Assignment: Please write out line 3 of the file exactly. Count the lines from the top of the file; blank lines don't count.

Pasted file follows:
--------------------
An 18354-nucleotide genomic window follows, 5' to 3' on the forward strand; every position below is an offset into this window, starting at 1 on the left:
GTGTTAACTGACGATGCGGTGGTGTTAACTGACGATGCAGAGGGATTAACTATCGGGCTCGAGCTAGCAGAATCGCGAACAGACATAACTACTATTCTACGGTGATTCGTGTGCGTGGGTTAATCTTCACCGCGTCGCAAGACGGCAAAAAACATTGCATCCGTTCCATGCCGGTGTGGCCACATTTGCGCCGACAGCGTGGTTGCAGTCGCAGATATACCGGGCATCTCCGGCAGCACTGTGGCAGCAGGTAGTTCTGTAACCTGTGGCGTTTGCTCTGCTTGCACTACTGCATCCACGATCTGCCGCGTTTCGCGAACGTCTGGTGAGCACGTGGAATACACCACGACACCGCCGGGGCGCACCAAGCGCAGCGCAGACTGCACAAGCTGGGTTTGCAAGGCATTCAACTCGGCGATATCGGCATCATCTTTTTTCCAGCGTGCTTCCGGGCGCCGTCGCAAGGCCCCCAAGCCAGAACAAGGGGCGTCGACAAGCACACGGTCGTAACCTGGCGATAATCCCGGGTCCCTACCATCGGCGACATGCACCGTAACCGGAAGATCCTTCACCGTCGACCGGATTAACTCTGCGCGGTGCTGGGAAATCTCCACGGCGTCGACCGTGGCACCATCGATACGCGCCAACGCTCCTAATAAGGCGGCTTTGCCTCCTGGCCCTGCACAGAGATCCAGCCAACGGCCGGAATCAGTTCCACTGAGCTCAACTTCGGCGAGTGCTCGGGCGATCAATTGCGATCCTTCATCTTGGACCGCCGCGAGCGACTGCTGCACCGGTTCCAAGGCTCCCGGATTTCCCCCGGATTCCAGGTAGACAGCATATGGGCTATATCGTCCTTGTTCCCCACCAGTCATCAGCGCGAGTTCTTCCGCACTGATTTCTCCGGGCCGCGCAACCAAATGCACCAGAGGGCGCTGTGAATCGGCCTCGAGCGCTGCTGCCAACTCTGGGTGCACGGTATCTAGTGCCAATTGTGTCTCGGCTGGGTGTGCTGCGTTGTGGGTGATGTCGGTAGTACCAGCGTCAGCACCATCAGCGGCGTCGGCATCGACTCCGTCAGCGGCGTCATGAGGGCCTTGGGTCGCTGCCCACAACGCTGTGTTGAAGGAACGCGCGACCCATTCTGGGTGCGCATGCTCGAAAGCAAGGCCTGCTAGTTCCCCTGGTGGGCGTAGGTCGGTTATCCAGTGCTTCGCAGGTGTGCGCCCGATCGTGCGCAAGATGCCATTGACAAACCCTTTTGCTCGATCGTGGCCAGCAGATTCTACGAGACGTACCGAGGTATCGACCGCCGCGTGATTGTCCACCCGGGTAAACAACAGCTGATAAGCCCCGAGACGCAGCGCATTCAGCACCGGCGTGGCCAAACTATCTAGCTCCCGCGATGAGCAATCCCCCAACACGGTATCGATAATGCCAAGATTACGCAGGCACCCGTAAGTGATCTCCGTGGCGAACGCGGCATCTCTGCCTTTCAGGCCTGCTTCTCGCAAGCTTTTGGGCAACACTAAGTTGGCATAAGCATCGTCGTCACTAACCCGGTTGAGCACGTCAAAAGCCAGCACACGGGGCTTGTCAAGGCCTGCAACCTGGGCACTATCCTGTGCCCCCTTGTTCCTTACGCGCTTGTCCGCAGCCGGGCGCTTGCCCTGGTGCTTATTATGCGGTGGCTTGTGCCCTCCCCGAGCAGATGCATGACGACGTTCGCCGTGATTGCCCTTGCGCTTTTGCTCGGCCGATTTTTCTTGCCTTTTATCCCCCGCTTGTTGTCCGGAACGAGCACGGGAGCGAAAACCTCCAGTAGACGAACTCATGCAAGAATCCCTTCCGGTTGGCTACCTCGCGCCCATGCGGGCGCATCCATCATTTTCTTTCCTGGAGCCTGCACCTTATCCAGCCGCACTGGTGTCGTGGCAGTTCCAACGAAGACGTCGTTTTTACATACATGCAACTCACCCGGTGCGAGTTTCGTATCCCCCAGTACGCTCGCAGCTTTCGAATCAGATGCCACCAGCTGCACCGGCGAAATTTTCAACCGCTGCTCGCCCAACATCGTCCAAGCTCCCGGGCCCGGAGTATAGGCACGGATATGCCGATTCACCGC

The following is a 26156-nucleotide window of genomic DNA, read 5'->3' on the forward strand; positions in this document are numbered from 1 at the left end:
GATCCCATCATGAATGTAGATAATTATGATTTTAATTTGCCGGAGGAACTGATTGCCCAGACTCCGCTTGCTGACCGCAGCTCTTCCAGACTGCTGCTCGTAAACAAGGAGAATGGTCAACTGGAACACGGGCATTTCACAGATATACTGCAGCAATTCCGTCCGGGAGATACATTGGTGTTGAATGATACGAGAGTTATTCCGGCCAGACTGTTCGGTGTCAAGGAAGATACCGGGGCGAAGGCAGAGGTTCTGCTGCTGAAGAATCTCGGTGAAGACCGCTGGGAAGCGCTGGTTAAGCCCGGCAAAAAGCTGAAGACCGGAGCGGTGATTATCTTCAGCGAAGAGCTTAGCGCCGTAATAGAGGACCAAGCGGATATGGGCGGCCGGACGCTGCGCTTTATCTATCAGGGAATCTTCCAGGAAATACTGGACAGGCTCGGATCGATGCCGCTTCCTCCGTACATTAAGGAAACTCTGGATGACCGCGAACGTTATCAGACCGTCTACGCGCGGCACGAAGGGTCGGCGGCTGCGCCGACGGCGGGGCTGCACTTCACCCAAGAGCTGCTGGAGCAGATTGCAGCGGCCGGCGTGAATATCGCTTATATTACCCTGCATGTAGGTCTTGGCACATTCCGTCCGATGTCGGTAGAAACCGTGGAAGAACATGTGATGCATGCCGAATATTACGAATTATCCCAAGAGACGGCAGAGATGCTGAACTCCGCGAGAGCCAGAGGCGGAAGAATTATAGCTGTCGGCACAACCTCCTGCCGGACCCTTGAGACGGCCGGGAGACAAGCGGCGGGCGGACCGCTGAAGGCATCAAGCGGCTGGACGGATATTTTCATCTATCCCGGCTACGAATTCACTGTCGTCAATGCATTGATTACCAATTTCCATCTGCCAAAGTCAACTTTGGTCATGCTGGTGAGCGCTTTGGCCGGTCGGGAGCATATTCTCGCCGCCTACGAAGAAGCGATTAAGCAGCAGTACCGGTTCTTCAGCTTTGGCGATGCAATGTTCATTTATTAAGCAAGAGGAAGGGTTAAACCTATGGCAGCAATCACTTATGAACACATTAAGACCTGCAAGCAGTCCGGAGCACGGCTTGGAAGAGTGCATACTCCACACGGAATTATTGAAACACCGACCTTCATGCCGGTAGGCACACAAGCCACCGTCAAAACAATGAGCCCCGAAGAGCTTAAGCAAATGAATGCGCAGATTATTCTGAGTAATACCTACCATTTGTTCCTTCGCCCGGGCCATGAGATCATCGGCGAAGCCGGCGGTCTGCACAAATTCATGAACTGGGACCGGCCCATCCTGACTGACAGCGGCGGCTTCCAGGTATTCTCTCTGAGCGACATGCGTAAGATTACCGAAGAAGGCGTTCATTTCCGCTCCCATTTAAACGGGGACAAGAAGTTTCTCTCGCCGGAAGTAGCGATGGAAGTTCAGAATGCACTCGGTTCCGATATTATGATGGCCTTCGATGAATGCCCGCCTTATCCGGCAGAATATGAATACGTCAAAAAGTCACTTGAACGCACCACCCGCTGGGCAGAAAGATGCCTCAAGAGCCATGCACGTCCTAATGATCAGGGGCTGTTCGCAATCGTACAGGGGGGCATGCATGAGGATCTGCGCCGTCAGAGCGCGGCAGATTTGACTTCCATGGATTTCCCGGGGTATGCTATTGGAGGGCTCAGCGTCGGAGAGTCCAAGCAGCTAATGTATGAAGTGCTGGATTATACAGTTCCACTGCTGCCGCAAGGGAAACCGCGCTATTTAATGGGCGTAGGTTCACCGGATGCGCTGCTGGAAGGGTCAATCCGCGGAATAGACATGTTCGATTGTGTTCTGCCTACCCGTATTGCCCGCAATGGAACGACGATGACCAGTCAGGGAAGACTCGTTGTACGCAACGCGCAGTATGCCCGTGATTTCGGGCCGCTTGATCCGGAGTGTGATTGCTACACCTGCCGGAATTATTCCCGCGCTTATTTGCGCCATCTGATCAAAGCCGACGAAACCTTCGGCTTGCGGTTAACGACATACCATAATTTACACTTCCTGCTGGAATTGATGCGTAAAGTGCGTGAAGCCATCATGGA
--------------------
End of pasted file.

The following is a 26156-nucleotide window of genomic DNA, read 5'->3' on the forward strand; positions in this document are numbered from 1 at the left end: